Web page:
Cannabis as a treatment for dogs has alot of pet owners wondering if their dog might benefit? Fortunately, some curious openminded veterinarians are dipping their toes into the cannabis medicine chest. Embracing pot for pets for its medical benefits makes these docs true blue scientific pioneers. The dosage range* below is provided through experimentation by veterinarians Gary Richter and Richard Silver. In treating their patients, they have determined a dosage range based on body weight with this warning: start at the low end of the range. Increase the dose slowly to allow your pet to acclimate to the higher dose. My advice is to increase the dose by 25% every 3-5 days while carefully watching for a response. Observation skills are critical! NOTE: The most optimal dose may be less than your highest calculated dose. Taking a higher dose – beyond what is needed for the desired effect (optimal) can have negative consequences due to a phenomenon known as the biphasic curve. This is a main concern when cannabis rich THC plants are the source since CBD hemp plants have an inconsequential amount of THC. I will use myself as an example. My brain on THC can flip from a pleasant relaxed feeling (5mg) climbing up the ladder to a state of paranoia when I once accidently took twice that amount. For me personally, it’s the reason I stopped using edibles and switched to tinctures – much easier to adjust dosages.
Early warning signs that your pet may have gotten too much THC has been called the drunk sailor syndrome: loss of balance, excessive sedation or abnormal behavior. NOTE: marijuana overdoses are most common when pets consume – without permission – adult edibles. Never leave your stash within reach of pets or children! Also, keep in mind, that second hand marijuana smoke – depending on amount of exposure – can wag the tail of the dog!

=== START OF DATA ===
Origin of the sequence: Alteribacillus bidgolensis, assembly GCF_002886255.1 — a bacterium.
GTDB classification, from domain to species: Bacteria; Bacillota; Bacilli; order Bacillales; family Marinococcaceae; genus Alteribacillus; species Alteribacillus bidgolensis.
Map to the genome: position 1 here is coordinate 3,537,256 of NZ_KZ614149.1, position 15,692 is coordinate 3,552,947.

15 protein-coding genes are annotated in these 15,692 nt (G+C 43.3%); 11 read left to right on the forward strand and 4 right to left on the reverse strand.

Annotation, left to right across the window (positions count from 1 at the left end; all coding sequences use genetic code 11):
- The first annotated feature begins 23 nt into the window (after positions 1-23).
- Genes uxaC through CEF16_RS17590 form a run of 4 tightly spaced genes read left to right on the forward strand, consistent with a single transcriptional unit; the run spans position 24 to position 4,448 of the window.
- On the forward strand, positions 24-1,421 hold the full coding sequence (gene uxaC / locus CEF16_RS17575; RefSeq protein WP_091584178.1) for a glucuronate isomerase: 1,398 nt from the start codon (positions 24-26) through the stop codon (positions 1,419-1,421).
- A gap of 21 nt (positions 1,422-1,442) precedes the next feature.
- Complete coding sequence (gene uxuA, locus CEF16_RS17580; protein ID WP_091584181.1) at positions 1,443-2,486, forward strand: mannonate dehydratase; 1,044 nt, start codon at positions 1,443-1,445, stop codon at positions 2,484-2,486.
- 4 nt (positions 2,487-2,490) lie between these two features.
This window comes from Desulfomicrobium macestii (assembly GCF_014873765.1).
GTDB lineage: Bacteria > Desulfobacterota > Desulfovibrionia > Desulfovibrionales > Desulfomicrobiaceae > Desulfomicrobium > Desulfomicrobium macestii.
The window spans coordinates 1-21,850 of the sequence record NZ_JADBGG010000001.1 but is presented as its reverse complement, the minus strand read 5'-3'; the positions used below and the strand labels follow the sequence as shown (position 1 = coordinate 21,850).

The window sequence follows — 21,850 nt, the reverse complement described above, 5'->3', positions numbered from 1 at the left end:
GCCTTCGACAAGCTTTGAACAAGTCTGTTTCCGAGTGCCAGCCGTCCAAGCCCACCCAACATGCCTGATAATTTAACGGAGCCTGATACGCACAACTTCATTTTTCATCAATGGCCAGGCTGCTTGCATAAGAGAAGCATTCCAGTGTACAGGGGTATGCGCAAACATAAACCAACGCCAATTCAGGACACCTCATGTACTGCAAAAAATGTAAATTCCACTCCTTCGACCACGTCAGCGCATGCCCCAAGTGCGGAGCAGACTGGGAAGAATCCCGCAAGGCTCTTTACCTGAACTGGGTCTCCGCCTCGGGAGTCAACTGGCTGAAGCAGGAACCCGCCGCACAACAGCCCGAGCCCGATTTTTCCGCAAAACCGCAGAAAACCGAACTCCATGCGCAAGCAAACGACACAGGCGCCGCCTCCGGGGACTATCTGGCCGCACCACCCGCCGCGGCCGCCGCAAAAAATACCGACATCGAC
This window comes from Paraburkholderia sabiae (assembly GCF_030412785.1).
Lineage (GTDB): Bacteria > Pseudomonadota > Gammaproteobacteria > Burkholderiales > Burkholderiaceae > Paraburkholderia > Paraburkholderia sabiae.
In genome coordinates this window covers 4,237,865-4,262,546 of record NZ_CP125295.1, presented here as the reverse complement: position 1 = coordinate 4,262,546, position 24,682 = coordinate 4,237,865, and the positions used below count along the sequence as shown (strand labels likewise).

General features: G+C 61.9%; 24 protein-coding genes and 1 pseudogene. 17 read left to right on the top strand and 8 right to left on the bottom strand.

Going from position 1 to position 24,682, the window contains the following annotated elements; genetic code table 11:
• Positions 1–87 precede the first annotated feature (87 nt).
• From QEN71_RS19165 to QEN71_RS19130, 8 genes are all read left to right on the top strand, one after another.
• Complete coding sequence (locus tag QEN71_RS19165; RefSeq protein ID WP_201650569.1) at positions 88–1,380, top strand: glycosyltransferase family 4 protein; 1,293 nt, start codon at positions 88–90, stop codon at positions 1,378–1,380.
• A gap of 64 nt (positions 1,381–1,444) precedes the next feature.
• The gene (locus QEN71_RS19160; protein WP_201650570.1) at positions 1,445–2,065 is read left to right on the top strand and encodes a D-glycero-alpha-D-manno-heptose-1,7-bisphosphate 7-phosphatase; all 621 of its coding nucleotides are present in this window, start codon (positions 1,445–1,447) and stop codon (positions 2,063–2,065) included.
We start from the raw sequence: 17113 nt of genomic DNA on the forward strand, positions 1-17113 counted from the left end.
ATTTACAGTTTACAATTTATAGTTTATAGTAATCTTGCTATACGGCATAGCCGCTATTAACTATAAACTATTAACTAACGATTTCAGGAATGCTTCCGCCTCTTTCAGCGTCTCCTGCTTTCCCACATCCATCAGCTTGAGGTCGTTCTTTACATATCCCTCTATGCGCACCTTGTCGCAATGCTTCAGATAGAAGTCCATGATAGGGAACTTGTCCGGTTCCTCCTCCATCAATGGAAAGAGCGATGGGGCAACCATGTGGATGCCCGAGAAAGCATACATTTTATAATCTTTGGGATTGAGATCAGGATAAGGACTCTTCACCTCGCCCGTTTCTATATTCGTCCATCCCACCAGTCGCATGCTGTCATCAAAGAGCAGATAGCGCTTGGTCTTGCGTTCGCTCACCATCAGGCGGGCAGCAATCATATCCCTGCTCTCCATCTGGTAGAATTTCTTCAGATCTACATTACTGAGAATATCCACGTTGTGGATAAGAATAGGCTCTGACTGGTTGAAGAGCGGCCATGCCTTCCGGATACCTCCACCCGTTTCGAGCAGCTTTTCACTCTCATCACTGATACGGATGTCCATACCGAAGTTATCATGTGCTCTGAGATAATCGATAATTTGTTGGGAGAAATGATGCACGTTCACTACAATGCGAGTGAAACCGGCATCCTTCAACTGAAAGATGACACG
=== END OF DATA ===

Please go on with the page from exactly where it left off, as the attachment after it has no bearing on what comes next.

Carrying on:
Guideline dosage range for tinctures that contain THC for 1:1 ratio (equal parts of CBD:THC)
*Range for dogs: 0.1 – .25mg /kg/day. Start with the lowest dose (0.1mg) to calculate the daily dose.
First, you must convert weight from pounds (lbs) to kilograms (kg) – divide pounds (lbs) by the number 2.2.
Example if your dog weighs 50 lbs: 50 divided by 2.2 = 22.7 kg.
Starting at the lowest dose 0.1mg. Take body weight 22.7kg and multiply by 0.1 = 2.27mg.
Next, take the highest dose 0.25mg and repeat: 22.7kg multiplied by 0.25 = 5.67mg/day.
The daily range for this 50 lb dog is 2.27mg – 5.67mg.
Next, determine the amount of THC in your product. Like pharmaceuticals, liquids for oral administration are typically reported as milligrams (mg) per milliliters (ml). In a 1oz bottle (30ml) the label may report the amount of mg per dropper (less accurate) or mg per ml (most accurate and should include a syringe for measurement).
Example: if your label reads 5mg per ml (mg/ml) of THC then divide desired amount (D) 2.27mg by available (A) 5mg/ml. A trick I learned in med school is to remember the title, District Attorney for D over A because if you mix up these two numbers and get the wrong dose, you will be talking to one!
Low dose: 2.27mg: 5mg/ml = 0.45ml.
High dose: 5.67mg: 5mg/ml = 1.13ml.
Calculated daily dose range for this 50 lb dog = O.45ml – 1.13ml.
Final step: divide daily dose by 2 to administer half in the morning (am) and the other half in the evening (pm).
Be aware that we are working with a plant that does not behave like a drug. Being a plant verses a chemically concocted drug – there are no FDA approved dosage amounts. Furthermore, there are no costly clinical trials to determine efficacy and negative side effects. And there won’t be. The pharmaceutical industry spends millions to obtain patents for each new promising discovery. The jolly green leafy cannabis growing in your yard or closet received its patent thousands of years ago – compliments of Mother Nature. So, being a complex plant with hundreds of components – not a standardized drug – the effects can very from person to person; dog to dog; cat to cat. You simply cannot expect to receive written instructions for how much or how often to take Mother Nature’s medicine. Nor will you find a recommended dosage listed on the label of a cannabis product based on body weight, size or age. Let the experiment begin!